The plan, it seems, is not to tell Dougan that Lucy is an undercover plant rather for her to go in the backway, as it were. She starts work in a slap'n'tickle backstreet Swedish massage parlour (where she goes quite beyond the call of duty during a rub down with one happy punter!); it's hoped that one of the girls there, Foxy (a peroxide blonde with a quite alarming flick and an an even more alarming lack of thespian finesse), will introduce her to Dougan - which she does, but not before briefly introducing Lucy to the pleasures of sapphic love first (only to go to become yet another victim of the killer's ire). Lucy - who thoroughly impresses her colleagues by the way she throws herself so enthusiastically into her under(the)cover(s) work, "Like a duck to water", remarks one, "Some duck!", quips the other - further proves her mettle by not only bedding Dougan but also, after a coy start, letting it all hang out in the photo-session for the Playbirds centre spread, which culminates in some quite eye-opening nude highkicks! But, will Lucy's selfless dedication in the name of law and order be enough to trap the mad killer?
If you hadn't guessed it already THE PLAYBIRD MURDERS isn't quite the straight-ahead British giallo type thriller it could have been. It's first and foremost a vehicle for Mary Millington, who at the time was Britain's biggest adult movie star, having starred in the phenomenally successful sex comedy COME PLAY WITH ME the year before - and who tragically took her own life in 1979. Millington, to be honest, isn't much of an actress and gives a rather laconically stilted performance, but seems much more content posing nude in front of the camera (where she was more at home, I guess).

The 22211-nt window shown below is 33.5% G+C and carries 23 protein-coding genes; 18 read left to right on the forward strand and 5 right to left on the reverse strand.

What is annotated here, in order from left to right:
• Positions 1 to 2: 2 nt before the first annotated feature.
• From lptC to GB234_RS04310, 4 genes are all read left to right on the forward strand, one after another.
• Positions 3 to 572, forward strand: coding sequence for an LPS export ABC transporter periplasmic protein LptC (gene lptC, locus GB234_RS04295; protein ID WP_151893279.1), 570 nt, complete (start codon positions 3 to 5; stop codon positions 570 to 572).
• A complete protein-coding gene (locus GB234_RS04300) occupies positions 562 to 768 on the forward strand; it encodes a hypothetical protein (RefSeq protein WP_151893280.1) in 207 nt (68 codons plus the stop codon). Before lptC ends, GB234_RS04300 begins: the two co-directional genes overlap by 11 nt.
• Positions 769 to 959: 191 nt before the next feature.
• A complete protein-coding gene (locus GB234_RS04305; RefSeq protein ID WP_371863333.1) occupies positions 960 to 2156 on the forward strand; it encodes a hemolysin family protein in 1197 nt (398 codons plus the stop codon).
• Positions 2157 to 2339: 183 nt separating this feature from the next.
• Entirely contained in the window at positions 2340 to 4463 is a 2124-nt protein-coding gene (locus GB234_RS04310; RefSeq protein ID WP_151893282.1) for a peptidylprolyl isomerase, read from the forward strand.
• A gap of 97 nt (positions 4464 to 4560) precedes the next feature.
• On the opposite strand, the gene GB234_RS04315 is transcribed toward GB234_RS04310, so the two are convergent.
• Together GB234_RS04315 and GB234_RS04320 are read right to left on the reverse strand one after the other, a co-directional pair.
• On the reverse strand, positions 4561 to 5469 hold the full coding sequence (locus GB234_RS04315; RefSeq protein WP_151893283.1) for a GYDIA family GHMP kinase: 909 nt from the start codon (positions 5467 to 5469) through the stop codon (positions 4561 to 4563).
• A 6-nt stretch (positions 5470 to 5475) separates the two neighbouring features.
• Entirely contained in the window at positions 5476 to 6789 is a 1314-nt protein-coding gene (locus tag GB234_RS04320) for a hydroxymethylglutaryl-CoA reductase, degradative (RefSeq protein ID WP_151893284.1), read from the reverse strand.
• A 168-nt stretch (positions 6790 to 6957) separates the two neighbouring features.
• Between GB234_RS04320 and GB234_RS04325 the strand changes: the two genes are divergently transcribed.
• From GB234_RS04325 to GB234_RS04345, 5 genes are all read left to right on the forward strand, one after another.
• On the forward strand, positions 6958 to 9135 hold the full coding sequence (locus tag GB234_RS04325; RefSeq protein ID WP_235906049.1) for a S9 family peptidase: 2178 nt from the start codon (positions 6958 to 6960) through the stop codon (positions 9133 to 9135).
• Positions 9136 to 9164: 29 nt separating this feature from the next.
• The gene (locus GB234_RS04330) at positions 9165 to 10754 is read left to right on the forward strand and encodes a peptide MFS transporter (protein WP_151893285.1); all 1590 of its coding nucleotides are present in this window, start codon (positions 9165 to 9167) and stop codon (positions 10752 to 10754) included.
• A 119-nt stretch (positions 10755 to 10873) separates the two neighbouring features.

Made by Tigon (often considered Hammer's poorer relation) THE PLAYBIRD MURDERS, surprisingly, isn't an altogether threadbare production. Those familiar with British 70's TV will probably have a whale of a time spotting familiar faces, including IT AIN'T HALF HOT MUM's Windsor Davies (who's arched eyebrow is especially impressive); Kenny Lynch, who was a regular on CELEBRITY SQUARES; the bloke who plays the senile colonel in FAWLTY TOWERS - not to mention Campbell who went onto fame and fortune, of sorts, as Esther Rantzem's sidekick in THAT'S LIFE. Admittedly, the film only marginally works as a whodunit, and runs well out of steam before the confusing last half hour (culminating in a muddled and mean-spirited 'twist' ending). However, there's much fun to be had for fans of British horror and bad films in general, not least of all in the hilarious sequence where, during one of the many horror influenced photoshoots, a naked girl is posing as a witch, writhing at the stake in front of a flaming bonfire (kept at a sensibly safe distance), the killer, in a display of wild abandon, bounds on and bungs a tin of kerosene on the fire, before hightailing it off into the woods, burning the hapless playmate to a crisp and leaving the photographer with his jaw on the floor.
In every way imaginable it couldn't be further from the same year's HALLOWEEN, and it's certainly not a slasher movie, as such, but with its zippy killer (surely the only one in movie history to sport a deerstalker!) and mounting (in more ways than one) bodycount THE PLAYBIRD MURDERS more than qualifies as prime HYSTERIA material. And, it's recommended for viewers who need to refresh their memory that before the bonnets and the heartwarming tales of hard working ballet obsessed Northern lads the British could mix, sleaze, horror and thrills with the best of them.
female:7 / male:1
1) Female strangled
2) Female found strangled
3) Female found strangled
4) Female strangled
5) Female strangled
6) Male drowned
7) Female burnt to death
8) Female strangled